Over this past weekend, I was browsing through some of the blogs that I follow and I ran across a post by Grant Oster on his Hankering for History blog. In his post, Grant was bemoaning the lack of respect that the public has for historians and complained that they often view them as reenactors / living history practitioners.
I am not going to get into a huge discussion of the fact that Living History is a part of a the branch of History known as “Public History”. Also that many reenactors/living history practitioners are working closely with professional historians to make sure that what they present is historically accurate, or that reenactors/living history practitioners have professionally published some very high quality research recently.
One of the things that struck me about Grant’s post was the clip from the TV show “Desperate Housewives” that he included:
There are those in our community who do seem to forget that, when it comes to public events, or anytime we are appearing or interacting with the public, we are ambassadors of “public history.” Unfortunately, I have too often heard reenactors say that they are doing this for their own reasons and they do not really care if the public likes it or not. We need to remember that the many reenactments and other public events where we appear would not exist if it were not for the public. Many of these events are paid for by the public, through admissions, or taxes (for government-supported sites) and without that public support, those events would go away.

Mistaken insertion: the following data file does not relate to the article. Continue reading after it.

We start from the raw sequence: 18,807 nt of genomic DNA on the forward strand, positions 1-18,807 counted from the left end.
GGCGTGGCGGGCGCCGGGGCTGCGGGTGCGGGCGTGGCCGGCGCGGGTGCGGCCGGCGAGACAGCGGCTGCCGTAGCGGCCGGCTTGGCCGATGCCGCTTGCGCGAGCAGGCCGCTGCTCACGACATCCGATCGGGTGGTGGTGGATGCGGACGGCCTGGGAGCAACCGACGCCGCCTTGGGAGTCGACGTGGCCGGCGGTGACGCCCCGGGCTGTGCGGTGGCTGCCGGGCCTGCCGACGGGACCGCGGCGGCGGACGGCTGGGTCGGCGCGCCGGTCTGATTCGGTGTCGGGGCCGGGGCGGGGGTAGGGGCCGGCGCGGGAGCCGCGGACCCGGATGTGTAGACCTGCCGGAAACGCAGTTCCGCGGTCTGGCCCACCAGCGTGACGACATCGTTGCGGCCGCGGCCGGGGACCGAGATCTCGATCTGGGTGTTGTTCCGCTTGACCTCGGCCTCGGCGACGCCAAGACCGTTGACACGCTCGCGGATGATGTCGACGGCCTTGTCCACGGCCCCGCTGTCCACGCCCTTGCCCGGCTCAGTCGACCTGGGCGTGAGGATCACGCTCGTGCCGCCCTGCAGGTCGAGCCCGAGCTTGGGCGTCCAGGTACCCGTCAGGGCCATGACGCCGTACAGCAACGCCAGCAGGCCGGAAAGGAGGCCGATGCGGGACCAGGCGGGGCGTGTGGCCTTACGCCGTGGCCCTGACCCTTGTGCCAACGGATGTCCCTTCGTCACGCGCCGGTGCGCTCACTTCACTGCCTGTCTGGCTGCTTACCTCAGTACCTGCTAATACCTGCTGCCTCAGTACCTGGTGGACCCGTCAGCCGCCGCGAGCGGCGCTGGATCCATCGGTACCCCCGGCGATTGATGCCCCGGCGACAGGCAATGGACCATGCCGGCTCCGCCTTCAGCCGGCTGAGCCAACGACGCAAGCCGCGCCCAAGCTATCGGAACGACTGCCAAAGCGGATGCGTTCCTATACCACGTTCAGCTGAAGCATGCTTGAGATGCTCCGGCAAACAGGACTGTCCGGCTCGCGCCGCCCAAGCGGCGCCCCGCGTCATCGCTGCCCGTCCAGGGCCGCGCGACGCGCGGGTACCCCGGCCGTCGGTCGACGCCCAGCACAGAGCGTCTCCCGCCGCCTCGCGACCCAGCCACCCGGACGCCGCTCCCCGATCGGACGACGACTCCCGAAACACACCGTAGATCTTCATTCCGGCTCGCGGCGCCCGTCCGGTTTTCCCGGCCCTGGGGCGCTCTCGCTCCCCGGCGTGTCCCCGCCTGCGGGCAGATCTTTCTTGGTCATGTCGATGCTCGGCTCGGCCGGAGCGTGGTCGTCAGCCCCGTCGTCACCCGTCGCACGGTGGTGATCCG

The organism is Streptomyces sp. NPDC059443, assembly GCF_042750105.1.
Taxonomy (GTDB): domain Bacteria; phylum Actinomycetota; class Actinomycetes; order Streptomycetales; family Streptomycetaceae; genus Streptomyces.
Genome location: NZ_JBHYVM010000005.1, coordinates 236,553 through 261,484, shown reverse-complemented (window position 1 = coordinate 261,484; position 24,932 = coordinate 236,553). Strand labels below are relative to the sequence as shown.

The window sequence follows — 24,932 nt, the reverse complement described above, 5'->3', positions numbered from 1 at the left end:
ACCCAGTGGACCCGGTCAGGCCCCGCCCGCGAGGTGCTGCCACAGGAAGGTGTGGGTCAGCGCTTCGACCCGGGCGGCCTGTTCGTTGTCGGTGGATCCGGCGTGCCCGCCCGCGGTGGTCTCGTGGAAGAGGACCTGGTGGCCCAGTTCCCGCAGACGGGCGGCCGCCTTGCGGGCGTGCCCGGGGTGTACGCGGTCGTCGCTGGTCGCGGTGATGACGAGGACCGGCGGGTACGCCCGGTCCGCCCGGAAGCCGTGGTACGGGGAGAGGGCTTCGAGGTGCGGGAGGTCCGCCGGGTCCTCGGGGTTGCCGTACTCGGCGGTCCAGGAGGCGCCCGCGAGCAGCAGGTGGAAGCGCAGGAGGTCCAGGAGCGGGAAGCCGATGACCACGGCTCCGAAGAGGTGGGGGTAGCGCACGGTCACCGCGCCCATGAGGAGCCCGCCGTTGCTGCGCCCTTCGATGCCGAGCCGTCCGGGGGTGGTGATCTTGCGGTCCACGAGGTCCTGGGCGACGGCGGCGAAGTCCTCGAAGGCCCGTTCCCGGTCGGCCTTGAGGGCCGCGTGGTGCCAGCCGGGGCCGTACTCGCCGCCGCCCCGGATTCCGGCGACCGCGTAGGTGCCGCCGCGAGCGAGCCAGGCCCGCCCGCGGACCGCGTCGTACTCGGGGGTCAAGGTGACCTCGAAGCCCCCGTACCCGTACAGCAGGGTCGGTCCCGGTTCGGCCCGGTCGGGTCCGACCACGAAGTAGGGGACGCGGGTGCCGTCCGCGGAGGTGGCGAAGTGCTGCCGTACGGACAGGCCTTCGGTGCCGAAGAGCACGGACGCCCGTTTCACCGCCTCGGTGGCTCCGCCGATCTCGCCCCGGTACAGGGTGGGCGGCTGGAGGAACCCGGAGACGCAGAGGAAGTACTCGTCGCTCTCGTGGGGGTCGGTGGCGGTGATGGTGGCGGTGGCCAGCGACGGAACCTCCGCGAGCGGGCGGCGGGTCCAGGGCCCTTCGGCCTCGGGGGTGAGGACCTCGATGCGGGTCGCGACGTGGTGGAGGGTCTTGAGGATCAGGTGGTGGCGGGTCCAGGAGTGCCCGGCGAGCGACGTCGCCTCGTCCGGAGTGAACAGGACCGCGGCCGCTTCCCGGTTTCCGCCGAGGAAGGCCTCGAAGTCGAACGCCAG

Even at private events on public land, such as what seems to be happening in the clip. We can run into members of the public and must remember that how we deal with them, even when they are wrong to be there, reflects on the entire living history community. Can you imagine the impact the encounter you see in the video, and the way the “douche” treated the couple, might affect future use of that park if the man or woman was in a position to influence policy or funding for the park? The actions of that one “Confederate Officer” could cause the entire living history community to lose the use of that facility in the future.
As living history practitioners, we have a lot to offer to the communities where we live, work, and play. If we are going to be effective however, we need to keep in mind that it is not about us. To remind us what we, as reenactors/living history practitioners have to focus on I always paraphrase a famous campaign slogan, “It’s the Public Stupid!”